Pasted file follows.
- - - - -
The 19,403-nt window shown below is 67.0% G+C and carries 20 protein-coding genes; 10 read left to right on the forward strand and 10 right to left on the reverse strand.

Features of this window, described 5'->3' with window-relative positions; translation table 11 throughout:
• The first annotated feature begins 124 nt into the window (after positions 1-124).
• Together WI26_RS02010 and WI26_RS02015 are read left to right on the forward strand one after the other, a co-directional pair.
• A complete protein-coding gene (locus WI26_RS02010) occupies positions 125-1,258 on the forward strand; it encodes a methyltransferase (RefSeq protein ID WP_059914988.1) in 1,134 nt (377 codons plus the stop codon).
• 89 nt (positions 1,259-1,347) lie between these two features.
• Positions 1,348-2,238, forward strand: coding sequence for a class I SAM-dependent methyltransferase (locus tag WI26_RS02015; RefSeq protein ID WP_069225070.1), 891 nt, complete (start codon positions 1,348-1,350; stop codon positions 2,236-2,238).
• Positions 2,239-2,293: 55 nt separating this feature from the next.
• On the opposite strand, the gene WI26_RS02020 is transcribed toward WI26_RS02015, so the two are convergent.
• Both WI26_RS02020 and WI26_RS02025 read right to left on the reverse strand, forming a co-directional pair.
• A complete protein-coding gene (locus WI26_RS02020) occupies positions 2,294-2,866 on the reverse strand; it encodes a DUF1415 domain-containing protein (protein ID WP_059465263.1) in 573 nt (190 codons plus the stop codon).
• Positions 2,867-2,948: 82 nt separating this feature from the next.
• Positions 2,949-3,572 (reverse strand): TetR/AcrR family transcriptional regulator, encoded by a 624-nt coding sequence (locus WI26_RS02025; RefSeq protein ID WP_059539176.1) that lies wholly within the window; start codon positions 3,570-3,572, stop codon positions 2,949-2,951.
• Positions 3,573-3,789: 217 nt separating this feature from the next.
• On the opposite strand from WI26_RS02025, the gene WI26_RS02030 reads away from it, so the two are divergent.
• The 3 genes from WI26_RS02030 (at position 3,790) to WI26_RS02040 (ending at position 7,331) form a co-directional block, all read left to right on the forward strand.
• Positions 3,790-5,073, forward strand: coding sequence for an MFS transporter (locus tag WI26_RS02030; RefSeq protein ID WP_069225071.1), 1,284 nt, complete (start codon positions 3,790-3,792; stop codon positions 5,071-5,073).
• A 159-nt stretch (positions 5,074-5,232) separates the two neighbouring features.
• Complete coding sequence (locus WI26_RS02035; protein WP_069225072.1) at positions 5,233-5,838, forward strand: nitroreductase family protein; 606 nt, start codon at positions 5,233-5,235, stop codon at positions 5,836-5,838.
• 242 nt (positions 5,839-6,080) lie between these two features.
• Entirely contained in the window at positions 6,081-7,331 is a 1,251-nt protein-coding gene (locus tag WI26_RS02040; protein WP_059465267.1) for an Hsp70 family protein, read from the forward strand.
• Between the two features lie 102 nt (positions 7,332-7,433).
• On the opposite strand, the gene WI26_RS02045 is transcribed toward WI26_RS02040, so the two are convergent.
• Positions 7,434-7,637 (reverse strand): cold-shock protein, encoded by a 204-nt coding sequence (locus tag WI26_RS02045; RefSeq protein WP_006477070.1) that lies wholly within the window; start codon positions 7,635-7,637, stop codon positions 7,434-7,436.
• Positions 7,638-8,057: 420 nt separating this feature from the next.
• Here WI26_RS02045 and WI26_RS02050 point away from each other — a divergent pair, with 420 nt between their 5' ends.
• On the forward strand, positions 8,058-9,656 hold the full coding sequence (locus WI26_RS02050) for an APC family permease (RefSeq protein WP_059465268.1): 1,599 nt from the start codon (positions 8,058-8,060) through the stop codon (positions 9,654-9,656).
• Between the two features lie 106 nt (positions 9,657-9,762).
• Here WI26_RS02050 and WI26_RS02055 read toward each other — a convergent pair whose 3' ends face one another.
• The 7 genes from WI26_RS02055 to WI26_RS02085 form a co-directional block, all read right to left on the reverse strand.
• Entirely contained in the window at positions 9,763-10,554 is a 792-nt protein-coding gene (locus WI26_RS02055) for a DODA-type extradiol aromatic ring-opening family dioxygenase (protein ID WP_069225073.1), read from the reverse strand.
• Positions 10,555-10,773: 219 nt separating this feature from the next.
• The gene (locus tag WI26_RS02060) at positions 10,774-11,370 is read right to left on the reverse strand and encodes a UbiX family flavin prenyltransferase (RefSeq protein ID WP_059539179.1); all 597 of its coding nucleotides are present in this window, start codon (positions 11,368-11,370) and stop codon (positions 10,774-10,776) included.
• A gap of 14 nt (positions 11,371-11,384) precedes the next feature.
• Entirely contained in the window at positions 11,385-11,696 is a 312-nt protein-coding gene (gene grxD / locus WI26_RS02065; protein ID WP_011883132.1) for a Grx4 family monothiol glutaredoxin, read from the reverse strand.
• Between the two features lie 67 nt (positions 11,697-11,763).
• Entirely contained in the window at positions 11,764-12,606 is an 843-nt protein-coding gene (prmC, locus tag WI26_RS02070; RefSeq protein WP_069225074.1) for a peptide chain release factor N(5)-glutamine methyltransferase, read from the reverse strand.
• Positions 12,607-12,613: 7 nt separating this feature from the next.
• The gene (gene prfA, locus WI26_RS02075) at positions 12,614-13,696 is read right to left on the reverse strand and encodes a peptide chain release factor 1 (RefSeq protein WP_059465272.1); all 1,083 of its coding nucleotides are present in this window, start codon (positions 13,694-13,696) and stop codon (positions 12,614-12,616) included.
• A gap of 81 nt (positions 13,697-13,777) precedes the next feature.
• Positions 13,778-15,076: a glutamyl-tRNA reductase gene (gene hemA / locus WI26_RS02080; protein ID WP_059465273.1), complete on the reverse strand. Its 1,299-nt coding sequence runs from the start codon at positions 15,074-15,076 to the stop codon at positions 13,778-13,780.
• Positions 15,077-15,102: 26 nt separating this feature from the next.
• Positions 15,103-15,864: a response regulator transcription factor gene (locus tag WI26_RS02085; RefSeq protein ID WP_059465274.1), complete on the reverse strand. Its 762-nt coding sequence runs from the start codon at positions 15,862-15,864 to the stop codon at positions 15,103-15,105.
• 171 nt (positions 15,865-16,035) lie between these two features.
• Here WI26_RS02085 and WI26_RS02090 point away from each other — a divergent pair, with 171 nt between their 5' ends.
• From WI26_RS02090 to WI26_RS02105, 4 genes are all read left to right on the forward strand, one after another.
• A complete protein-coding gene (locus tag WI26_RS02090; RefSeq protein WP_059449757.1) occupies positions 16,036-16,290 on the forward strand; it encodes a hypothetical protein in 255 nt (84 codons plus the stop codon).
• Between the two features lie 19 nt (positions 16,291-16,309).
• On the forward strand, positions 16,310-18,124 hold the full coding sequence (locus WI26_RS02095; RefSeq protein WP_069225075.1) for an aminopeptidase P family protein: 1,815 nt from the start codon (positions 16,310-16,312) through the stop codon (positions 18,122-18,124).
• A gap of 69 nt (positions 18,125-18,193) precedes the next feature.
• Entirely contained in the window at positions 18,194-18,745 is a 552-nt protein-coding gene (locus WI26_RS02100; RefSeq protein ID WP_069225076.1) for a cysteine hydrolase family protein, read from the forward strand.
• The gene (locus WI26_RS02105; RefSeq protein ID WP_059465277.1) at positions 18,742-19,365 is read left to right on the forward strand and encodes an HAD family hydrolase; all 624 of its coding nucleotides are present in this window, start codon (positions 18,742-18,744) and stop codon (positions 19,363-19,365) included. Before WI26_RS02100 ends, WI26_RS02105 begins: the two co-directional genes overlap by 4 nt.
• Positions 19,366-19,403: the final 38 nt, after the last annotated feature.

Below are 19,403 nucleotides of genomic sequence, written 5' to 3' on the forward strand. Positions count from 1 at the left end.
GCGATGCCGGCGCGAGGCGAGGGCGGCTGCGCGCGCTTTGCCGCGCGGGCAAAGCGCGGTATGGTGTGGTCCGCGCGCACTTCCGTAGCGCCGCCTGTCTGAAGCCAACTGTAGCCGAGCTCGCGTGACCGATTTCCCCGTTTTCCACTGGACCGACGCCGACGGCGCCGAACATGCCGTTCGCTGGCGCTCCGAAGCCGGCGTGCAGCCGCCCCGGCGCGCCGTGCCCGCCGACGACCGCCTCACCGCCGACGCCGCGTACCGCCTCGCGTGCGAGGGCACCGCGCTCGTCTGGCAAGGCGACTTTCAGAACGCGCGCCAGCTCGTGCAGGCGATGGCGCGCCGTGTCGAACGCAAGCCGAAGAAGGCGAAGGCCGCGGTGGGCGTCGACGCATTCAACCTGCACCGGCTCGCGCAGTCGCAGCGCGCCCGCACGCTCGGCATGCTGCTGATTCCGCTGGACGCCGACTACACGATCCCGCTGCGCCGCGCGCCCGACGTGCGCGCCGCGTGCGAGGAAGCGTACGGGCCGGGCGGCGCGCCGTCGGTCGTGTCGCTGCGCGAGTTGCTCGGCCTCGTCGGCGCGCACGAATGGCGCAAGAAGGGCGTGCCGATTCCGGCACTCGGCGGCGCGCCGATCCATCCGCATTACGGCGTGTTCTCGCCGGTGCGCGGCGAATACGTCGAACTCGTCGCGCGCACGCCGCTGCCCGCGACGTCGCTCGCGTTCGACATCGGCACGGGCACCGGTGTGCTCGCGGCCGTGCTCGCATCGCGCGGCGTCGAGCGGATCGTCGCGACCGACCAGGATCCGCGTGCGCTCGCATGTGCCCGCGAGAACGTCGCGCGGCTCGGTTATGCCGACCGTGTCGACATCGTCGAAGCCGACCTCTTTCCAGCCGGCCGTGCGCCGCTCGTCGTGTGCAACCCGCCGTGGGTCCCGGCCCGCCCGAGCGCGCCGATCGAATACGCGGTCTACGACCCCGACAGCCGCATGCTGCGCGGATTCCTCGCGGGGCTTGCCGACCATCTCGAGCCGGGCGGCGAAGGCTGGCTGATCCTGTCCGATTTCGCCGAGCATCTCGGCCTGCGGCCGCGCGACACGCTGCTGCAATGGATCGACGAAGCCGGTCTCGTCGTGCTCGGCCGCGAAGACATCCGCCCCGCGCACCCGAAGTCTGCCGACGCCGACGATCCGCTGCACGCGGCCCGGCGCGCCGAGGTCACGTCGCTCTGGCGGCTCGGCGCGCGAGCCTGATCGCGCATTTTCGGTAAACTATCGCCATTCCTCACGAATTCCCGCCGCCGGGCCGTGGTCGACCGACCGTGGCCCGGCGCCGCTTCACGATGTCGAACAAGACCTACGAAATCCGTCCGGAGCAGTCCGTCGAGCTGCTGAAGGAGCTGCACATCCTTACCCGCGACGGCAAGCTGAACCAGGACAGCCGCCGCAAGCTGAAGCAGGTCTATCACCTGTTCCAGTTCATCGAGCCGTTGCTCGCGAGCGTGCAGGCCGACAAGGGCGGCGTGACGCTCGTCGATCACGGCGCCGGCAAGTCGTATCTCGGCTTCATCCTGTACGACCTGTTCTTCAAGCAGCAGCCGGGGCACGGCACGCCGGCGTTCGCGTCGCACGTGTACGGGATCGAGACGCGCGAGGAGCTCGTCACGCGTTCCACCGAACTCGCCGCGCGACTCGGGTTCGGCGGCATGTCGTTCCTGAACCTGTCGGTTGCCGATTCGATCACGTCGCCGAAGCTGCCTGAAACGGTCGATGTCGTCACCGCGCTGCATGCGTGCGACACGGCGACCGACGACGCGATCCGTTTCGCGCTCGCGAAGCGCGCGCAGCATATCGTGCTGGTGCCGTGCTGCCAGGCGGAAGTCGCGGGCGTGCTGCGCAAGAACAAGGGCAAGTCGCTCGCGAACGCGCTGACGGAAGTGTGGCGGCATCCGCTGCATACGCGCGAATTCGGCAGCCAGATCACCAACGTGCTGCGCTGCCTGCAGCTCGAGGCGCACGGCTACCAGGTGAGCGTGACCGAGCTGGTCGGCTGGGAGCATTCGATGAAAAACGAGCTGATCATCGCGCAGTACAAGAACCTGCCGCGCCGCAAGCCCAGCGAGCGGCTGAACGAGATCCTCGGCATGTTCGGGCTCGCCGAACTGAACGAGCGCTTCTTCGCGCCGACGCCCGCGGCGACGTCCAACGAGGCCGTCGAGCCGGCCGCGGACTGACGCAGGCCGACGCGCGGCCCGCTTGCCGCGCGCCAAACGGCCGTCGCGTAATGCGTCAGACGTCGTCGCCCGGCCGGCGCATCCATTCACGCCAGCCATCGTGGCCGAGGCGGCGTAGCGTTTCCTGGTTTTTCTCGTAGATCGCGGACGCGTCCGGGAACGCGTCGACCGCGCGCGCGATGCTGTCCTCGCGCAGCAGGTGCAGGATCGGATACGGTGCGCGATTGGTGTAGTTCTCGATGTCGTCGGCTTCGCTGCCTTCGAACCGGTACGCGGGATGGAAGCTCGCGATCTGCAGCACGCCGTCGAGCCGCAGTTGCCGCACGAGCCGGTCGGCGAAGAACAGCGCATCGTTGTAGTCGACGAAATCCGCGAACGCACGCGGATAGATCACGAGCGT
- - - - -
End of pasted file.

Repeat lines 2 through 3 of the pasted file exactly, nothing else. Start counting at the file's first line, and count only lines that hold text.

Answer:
Features of this window, described 5'->3' with window-relative positions; translation table 11 throughout:
• The first annotated feature begins 124 nt into the window (after positions 1-124).